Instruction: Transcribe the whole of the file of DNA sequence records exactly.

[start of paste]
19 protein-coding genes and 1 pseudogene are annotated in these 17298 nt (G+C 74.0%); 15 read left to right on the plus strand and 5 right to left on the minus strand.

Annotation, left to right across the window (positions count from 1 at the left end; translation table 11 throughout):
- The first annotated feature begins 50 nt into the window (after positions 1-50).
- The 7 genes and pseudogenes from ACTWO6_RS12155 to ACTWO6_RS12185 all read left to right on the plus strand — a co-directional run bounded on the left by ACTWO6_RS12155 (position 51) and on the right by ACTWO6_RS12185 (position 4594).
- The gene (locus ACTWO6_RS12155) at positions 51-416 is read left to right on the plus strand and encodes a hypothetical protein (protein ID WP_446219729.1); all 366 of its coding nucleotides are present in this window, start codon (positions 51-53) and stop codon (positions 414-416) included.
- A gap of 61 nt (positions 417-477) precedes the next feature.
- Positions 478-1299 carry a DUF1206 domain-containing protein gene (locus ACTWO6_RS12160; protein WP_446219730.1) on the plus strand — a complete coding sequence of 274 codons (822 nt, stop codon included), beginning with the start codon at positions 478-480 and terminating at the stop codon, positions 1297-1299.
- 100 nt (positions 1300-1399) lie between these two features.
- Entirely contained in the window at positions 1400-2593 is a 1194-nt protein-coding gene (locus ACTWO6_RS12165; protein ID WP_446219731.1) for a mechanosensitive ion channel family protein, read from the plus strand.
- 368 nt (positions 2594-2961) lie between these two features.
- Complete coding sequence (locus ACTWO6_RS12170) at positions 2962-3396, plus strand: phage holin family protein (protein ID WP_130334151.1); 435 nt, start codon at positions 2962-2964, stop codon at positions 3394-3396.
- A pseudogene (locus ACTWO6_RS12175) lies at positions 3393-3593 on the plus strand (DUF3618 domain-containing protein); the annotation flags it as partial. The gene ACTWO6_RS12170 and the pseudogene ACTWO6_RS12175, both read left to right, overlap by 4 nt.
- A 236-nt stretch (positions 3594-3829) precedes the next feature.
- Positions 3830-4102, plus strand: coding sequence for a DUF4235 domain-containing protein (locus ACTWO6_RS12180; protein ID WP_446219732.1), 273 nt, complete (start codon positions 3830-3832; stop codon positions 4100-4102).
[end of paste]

19 protein-coding genes and 1 pseudogene are annotated in these 17298 nt (G+C 74.0%); 15 read left to right on the plus strand and 5 right to left on the minus strand.

Annotation, left to right across the window (positions count from 1 at the left end; translation table 11 throughout):
- The first annotated feature begins 50 nt into the window (after positions 1-50).
- The 7 genes and pseudogenes from ACTWO6_RS12155 to ACTWO6_RS12185 all read left to right on the plus strand — a co-directional run bounded on the left by ACTWO6_RS12155 (position 51) and on the right by ACTWO6_RS12185 (position 4594).
- The gene (locus ACTWO6_RS12155) at positions 51-416 is read left to right on the plus strand and encodes a hypothetical protein (protein ID WP_446219729.1); all 366 of its coding nucleotides are present in this window, start codon (positions 51-53) and stop codon (positions 414-416) included.
- A gap of 61 nt (positions 417-477) precedes the next feature.
- Positions 478-1299 carry a DUF1206 domain-containing protein gene (locus ACTWO6_RS12160; protein WP_446219730.1) on the plus strand — a complete coding sequence of 274 codons (822 nt, stop codon included), beginning with the start codon at positions 478-480 and terminating at the stop codon, positions 1297-1299.
- 100 nt (positions 1300-1399) lie between these two features.
- Entirely contained in the window at positions 1400-2593 is a 1194-nt protein-coding gene (locus ACTWO6_RS12165; protein ID WP_446219731.1) for a mechanosensitive ion channel family protein, read from the plus strand.
- 368 nt (positions 2594-2961) lie between these two features.
- Complete coding sequence (locus ACTWO6_RS12170) at positions 2962-3396, plus strand: phage holin family protein (protein ID WP_130334151.1); 435 nt, start codon at positions 2962-2964, stop codon at positions 3394-3396.
- A pseudogene (locus ACTWO6_RS12175) lies at positions 3393-3593 on the plus strand (DUF3618 domain-containing protein); the annotation flags it as partial. The gene ACTWO6_RS12170 and the pseudogene ACTWO6_RS12175, both read left to right, overlap by 4 nt.
- A 236-nt stretch (positions 3594-3829) precedes the next feature.
- Positions 3830-4102, plus strand: coding sequence for a DUF4235 domain-containing protein (locus ACTWO6_RS12180; protein ID WP_446219732.1), 273 nt, complete (start codon positions 3830-3832; stop codon positions 4100-4102).